"October was very telling," said Jonathan Doolan, principal, head of Europe, Middle East and Africa, in the Frankfurt office of money management consulting firm Casey Quirk, a practice of Deloitte Consulting LLP. "The markets got very shaky and firms tried to protect their margins and cut costs … I don't think (October 2018) was an anomaly. ... There was broad belief in the time horizon of how quickly markets would reset themselves. We're just waiting for the shoe to drop; that'll be the catalyst of this. There's already been a 40% to 50% loss in sales productivity to command flows."
Across the 26 publicly traded money managers followed by P&I, the average return was -26.2% (-27.2% on a price-weighted basis) through Dec. 31. Quarterly revenues were up 4% in the third quarter relative to the third quarter of 2017, but down 25% compared to the fourth quarter of 2017. Total assets under management across the cohort grew 1.8% between the end of 2017 and Sept. 30; total AUM was up 17% in 2017.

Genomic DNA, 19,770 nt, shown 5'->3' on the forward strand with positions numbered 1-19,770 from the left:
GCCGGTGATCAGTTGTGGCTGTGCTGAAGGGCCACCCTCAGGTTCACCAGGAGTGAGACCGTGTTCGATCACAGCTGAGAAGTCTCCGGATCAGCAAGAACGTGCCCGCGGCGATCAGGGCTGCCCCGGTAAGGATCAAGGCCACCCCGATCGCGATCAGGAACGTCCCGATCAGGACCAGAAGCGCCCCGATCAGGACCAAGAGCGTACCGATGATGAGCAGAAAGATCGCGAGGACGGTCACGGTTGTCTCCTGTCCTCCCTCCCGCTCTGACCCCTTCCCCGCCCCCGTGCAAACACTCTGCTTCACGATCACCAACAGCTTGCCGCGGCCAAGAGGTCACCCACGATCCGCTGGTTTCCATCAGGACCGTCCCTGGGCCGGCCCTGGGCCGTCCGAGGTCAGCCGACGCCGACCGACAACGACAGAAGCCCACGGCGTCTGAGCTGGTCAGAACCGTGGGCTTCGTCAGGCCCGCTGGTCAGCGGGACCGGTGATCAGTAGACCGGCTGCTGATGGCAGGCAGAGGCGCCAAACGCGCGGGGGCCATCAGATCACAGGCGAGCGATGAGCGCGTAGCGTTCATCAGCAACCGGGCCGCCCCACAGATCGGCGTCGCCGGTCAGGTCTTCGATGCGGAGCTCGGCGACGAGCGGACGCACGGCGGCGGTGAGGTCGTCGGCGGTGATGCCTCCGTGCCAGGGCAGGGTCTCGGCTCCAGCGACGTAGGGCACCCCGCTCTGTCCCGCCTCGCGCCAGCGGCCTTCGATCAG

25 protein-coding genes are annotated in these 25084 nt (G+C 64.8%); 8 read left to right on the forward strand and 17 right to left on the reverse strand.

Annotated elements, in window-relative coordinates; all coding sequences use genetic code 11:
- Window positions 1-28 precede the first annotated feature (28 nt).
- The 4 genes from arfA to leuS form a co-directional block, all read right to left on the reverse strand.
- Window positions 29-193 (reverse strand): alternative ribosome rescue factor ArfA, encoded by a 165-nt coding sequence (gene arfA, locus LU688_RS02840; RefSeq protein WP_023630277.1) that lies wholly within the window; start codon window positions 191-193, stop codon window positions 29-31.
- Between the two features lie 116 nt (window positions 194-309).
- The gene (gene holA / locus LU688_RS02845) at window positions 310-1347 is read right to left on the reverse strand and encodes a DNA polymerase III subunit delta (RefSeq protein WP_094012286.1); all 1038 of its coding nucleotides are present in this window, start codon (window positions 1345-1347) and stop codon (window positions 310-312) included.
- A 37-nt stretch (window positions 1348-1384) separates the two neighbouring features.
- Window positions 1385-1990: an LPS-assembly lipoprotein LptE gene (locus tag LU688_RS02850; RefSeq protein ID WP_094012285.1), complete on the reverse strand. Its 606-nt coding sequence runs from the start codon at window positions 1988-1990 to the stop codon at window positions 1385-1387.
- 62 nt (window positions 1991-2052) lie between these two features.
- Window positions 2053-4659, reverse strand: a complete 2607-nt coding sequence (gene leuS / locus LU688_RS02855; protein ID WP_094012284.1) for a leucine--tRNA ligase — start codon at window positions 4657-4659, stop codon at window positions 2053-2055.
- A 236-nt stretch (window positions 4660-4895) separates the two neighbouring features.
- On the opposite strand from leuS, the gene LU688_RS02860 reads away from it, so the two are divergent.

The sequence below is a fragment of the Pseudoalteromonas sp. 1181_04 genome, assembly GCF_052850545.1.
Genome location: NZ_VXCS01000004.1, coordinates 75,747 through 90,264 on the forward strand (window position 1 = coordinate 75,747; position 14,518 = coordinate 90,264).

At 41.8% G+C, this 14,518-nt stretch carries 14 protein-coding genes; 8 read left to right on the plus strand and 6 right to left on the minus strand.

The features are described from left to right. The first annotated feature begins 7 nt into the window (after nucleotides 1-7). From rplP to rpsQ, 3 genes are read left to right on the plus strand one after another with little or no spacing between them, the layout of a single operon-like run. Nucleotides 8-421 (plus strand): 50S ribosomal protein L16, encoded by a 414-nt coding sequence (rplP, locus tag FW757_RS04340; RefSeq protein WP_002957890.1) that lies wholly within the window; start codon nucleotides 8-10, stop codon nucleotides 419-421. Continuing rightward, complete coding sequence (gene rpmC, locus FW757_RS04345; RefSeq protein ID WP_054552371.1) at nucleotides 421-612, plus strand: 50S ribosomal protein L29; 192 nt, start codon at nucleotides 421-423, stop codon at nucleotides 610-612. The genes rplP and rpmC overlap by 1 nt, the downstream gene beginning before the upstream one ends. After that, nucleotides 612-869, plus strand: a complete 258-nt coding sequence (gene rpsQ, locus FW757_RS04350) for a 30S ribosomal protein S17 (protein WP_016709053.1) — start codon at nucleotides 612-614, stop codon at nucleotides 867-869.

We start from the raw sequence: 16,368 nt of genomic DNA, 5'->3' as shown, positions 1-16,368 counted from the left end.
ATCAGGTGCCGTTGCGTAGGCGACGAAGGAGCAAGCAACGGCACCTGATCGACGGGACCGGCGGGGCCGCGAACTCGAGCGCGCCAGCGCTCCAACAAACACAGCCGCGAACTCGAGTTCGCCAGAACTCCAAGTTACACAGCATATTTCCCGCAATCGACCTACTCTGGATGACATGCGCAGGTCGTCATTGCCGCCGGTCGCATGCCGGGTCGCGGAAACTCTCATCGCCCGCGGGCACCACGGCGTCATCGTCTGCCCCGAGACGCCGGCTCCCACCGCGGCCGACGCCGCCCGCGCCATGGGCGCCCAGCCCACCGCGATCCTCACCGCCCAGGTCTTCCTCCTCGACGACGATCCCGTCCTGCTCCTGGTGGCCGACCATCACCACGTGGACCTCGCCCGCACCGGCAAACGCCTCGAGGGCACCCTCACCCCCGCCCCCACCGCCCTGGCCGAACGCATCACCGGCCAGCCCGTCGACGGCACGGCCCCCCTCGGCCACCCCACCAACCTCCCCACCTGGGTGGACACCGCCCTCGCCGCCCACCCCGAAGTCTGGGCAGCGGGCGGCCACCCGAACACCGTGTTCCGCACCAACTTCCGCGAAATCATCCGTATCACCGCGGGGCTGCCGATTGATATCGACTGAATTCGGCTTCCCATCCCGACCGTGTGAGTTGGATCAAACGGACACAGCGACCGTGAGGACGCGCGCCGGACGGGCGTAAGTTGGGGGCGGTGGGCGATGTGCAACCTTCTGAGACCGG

"Two things drive earnings: fee compression and asset mix shifts," said Timothy O'Neill, New York-based vice chairman of Goldman Sachs Group Inc. and co-head of the company's investment management division. "Both are related. The shift from active to passive management causes fee compression. Technology tools can be used to cut costs, but the bottom line is managers' investment styles and the fees used for them. At the highest level, it's a value proposition for the client. If clients see no alpha coming from active, they'll go passive. That's why institutions are asking for performance-based or fulcrum fees. I expect that to continue."
Shawn Lytle, deputy global head of Macquarie Investment Management and president of Delaware Funds by Macquarie, Philadelphia, said there is a growing trend of declining net flows that "weigh on active managers," and he expects the gap between top and bottom performers to widen. However, he added, "There is also a correlation between the markets and passive market share and so as equity markets soften, we expect the favoritism toward passive to slow down."
Large firms with scale will continue growing their asset base in 2019 through acquisition, said Jason Schwarz, president, Wilshire Funds Management and Wilshire Analytics, Santa Monica, Calif. Also, he said, smaller managers will survive if they can contribute "additive alpha," creating a barbell pattern with successful large and small managers.